10 FlowJo Version X Hacks That Will Help You Publish Your Flow Cytometry Data

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So you just got the most amazing results of your life and you can wait to show it off in lab meeting, or create the figure for a publication. Here are a couple of tips that will help you ensure that everyone else also sees how amazing your data is!

1. If you only have a few events, use the option to “show large dots”.

When you only have 4-5 events in a population, it can often be difficult to see. If you turn off the high resolution, you can see the data better.

Double click on a plot in the layout editor and under the specify tab, check the box for ‘Use Large Dots”

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2. Make sure your axes are labeled properly and cleanly with something that makes sense.

Many cytomters have a default axis label like FL1, or 525/50, as two examples. Some scientists doing flow are savvy enough to use the $PnS keywords to enter in their own axis labels during acquisition. However, if you don’t want to or don’t have time, you can edit the labels right in FlowJo.

Double click a plot and use the annotate tab to edit the text, and then the fonts tab to edit the font style. In the annotate tab, you can enter the text you’d like for each label. In the fonts tab, you can make the text bigger, bold, or even change the color.

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3. Add a text box to embed keywords, and even statistics, right into your figure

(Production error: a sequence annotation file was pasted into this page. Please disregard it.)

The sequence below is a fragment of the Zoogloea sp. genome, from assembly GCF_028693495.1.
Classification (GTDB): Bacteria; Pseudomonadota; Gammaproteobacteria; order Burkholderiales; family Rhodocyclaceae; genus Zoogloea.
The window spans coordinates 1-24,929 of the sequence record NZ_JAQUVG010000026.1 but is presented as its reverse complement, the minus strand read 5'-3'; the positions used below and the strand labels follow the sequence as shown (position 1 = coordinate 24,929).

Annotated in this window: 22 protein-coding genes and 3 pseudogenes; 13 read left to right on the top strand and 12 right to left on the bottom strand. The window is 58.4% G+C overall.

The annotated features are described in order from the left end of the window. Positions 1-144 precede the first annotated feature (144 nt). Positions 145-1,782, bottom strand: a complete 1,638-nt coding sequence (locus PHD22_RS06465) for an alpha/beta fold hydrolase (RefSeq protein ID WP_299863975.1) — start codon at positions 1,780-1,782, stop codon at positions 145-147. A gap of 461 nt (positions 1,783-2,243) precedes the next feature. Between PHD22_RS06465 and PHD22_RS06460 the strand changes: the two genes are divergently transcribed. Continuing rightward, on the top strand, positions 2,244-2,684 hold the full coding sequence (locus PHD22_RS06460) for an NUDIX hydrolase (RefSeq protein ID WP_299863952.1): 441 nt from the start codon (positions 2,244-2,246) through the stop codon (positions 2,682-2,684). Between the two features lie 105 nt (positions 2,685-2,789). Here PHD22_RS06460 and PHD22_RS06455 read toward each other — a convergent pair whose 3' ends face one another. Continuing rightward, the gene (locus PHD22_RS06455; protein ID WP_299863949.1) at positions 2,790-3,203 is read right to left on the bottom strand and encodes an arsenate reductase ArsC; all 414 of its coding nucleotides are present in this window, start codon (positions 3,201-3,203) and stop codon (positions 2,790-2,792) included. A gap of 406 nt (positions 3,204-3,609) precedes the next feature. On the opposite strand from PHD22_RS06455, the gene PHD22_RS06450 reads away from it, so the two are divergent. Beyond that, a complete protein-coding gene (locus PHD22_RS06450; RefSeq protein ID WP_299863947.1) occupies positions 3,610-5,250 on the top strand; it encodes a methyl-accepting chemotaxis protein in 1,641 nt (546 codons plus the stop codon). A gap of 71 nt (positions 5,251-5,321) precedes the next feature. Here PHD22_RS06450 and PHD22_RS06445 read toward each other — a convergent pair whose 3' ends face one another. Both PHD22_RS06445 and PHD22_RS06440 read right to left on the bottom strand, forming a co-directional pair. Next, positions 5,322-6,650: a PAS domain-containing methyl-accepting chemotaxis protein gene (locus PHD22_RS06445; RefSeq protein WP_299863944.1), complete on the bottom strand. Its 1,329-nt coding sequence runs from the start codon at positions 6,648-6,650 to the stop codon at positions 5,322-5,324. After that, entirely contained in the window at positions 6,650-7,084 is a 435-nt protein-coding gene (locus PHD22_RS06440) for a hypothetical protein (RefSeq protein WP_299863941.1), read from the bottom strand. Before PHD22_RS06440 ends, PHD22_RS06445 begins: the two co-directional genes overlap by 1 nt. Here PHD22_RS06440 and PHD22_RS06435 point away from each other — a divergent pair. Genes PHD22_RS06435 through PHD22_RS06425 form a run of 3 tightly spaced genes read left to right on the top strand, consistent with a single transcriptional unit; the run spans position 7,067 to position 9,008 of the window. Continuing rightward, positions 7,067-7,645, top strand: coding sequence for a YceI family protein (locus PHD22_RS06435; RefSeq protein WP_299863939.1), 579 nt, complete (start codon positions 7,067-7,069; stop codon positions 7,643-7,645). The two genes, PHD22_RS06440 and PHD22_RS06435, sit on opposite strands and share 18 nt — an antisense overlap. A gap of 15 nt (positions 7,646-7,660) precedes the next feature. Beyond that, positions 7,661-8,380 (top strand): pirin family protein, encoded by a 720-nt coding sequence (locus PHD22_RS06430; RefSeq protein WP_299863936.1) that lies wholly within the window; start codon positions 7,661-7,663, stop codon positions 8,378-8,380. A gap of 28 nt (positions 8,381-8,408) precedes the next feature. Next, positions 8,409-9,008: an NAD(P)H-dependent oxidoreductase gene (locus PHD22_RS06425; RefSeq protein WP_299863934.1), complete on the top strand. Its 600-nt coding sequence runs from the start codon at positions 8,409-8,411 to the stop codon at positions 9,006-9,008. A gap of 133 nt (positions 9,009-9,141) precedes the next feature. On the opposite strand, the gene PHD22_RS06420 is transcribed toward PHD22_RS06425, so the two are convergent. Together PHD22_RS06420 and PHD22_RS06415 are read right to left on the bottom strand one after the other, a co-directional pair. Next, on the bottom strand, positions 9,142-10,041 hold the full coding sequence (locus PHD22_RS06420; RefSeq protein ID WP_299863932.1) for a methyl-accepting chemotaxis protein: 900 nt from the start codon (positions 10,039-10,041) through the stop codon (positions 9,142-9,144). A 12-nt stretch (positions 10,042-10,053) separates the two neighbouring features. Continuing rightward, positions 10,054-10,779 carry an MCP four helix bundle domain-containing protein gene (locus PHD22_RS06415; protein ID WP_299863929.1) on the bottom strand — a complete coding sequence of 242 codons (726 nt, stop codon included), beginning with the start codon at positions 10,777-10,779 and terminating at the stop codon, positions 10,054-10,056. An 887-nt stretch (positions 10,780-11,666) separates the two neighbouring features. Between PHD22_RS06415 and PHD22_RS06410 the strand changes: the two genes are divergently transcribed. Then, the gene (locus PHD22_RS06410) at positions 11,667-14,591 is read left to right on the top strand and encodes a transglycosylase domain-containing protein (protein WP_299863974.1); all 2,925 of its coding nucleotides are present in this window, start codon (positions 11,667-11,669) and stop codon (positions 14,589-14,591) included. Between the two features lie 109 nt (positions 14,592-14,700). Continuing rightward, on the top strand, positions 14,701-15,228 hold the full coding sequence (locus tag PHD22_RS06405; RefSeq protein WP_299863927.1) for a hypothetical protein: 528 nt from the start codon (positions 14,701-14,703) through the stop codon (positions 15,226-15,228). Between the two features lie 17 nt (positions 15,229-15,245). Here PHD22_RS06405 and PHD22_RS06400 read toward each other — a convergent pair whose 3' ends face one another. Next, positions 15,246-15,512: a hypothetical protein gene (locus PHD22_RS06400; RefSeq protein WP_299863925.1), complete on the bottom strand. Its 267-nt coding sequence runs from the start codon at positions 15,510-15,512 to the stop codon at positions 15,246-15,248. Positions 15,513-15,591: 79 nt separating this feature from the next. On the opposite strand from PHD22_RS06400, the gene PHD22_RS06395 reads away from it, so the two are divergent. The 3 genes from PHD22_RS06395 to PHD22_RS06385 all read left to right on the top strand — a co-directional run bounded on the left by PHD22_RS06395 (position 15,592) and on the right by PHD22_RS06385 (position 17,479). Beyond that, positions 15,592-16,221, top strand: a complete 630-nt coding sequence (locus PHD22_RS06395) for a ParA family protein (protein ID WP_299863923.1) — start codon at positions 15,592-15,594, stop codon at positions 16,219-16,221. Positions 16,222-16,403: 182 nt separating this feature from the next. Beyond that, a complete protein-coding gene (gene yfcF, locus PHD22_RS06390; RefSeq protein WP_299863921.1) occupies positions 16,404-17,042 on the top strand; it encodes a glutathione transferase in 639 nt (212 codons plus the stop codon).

Add a text box to your layout. Right click on it and “Insert Keyword”. Or, drag a statistic from the workspace into the layout editor. Embedding keywords and statistics right into the layout when generating your figures will ensure your figure is annotated properly with useful information.

You can then double click on the text box, and with the slider on the right, you can edit the text size and style.

You can even create equations from statistics by selecting the statistics, right clicking, and select equation.

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4. Use SVG for export.

Scalable Vector Graphics (SVG) are high resolution, high compression images that can be ungrouped in Adobe Illustrator, Photoshop, Intaglio, and Canvas. If you want to manipulate your graphics, you should us a program like the ones mentioned above. They are designed for graphics manipulation and management. PowerPoint (PPT) is great for presenting, but not for graphic editing. If you insist on using PPT for graphic editing, export as EMF. While not as good quality as SVG, EMF will allow editing in PPT.

PDF provides the best resolution out of FlowJo (300 dpi), but cannot be ungrouped. (For comparison, all other formats are at 70 dpi.) So, it may be best (easiest) to try to do all your graphics manipulations in FlowJo’s layout editor and then save right as a PDF. If FlowJo doesn’t provide all the tools you need, then use Illustrator or Canvas, but you’ll have to export as a SVG to ungroup in those programs.

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5. Change the width basis

Use the T button in the graph window to adjust the width basis if you have any events on the axis, or if your negative population is very dispersed. Increasing the width basis (making it more negative) will tighten the data up and give it a cleaner appearance.

Be careful to not increase the width basis too much! You don’t want to add a lot of white space below the data, as this is lost space.